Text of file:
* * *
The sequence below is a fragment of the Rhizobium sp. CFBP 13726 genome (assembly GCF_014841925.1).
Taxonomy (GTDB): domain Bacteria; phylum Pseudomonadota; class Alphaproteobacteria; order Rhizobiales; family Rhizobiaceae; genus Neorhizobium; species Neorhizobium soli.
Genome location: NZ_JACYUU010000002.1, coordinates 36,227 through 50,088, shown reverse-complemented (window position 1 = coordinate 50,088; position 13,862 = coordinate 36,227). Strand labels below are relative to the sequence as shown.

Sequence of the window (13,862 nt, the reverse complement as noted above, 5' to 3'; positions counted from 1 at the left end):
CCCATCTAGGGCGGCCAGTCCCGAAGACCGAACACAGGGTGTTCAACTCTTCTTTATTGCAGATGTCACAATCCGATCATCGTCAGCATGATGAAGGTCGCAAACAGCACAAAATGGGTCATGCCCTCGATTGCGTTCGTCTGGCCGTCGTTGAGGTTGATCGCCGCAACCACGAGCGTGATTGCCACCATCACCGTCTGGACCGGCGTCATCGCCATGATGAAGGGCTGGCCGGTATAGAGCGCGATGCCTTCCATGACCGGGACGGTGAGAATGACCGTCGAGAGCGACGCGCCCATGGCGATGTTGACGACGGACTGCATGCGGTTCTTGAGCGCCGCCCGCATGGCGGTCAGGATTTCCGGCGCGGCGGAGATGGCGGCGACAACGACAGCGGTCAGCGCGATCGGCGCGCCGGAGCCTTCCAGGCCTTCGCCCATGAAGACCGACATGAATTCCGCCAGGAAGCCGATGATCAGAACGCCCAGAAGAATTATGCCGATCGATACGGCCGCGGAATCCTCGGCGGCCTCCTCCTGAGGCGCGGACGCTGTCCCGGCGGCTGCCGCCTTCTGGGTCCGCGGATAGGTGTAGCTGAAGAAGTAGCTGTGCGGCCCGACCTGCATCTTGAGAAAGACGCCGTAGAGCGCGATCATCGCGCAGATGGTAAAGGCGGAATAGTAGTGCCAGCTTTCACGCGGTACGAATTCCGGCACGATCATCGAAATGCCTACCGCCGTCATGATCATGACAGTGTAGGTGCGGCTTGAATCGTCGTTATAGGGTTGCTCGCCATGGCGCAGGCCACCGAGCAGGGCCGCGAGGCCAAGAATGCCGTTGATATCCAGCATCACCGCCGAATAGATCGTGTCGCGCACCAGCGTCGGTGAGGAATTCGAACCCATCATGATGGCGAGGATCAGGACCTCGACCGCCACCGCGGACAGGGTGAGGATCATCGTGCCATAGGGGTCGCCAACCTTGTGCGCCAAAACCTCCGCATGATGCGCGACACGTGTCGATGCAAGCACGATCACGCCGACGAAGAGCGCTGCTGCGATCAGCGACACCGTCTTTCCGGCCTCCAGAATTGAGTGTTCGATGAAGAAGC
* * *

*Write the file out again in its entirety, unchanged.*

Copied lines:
The sequence below is a fragment of the Rhizobium sp. CFBP 13726 genome (assembly GCF_014841925.1).
Taxonomy (GTDB): domain Bacteria; phylum Pseudomonadota; class Alphaproteobacteria; order Rhizobiales; family Rhizobiaceae; genus Neorhizobium; species Neorhizobium soli.
Genome location: NZ_JACYUU010000002.1, coordinates 36,227 through 50,088, shown reverse-complemented (window position 1 = coordinate 50,088; position 13,862 = coordinate 36,227). Strand labels below are relative to the sequence as shown.

Sequence of the window (13,862 nt, the reverse complement as noted above, 5' to 3'; positions counted from 1 at the left end):
CCCATCTAGGGCGGCCAGTCCCGAAGACCGAACACAGGGTGTTCAACTCTTCTTTATTGCAGATGTCACAATCCGATCATCGTCAGCATGATGAAGGTCGCAAACAGCACAAAATGGGTCATGCCCTCGATTGCGTTCGTCTGGCCGTCGTTGAGGTTGATCGCCGCAACCACGAGCGTGATTGCCACCATCACCGTCTGGACCGGCGTCATCGCCATGATGAAGGGCTGGCCGGTATAGAGCGCGATGCCTTCCATGACCGGGACGGTGAGAATGACCGTCGAGAGCGACGCGCCCATGGCGATGTTGACGACGGACTGCATGCGGTTCTTGAGCGCCGCCCGCATGGCGGTCAGGATTTCCGGCGCGGCGGAGATGGCGGCGACAACGACAGCGGTCAGCGCGATCGGCGCGCCGGAGCCTTCCAGGCCTTCGCCCATGAAGACCGACATGAATTCCGCCAGGAAGCCGATGATCAGAACGCCCAGAAGAATTATGCCGATCGATACGGCCGCGGAATCCTCGGCGGCCTCCTCCTGAGGCGCGGACGCTGTCCCGGCGGCTGCCGCCTTCTGGGTCCGCGGATAGGTGTAGCTGAAGAAGTAGCTGTGCGGCCCGACCTGCATCTTGAGAAAGACGCCGTAGAGCGCGATCATCGCGCAGATGGTAAAGGCGGAATAGTAGTGCCAGCTTTCACGCGGTACGAATTCCGGCACGATCATCGAAATGCCTACCGCCGTCATGATCATGACAGTGTAGGTGCGGCTTGAATCGTCGTTATAGGGTTGCTCGCCATGGCGCAGGCCACCGAGCAGGGCCGCGAGGCCAAGAATGCCGTTGATATCCAGCATCACCGCCGAATAGATCGTGTCGCGCACCAGCGTCGGTGAGGAATTCGAACCCATCATGATGGCGAGGATCAGGACCTCGACCGCCACCGCGGACAGGGTGAGGATCATCGTGCCATAGGGGTCGCCAACCTTGTGCGCCAAAACCTCCGCATGATGCGCGACACGTGTCGATGCAAGCACGATCACGCCGACGAAGAGCGCTGCTGCGATCAGCGACACCGTCTTTCCGGCCTCCAGAATTGAGTGTTCGATGAAGAAGC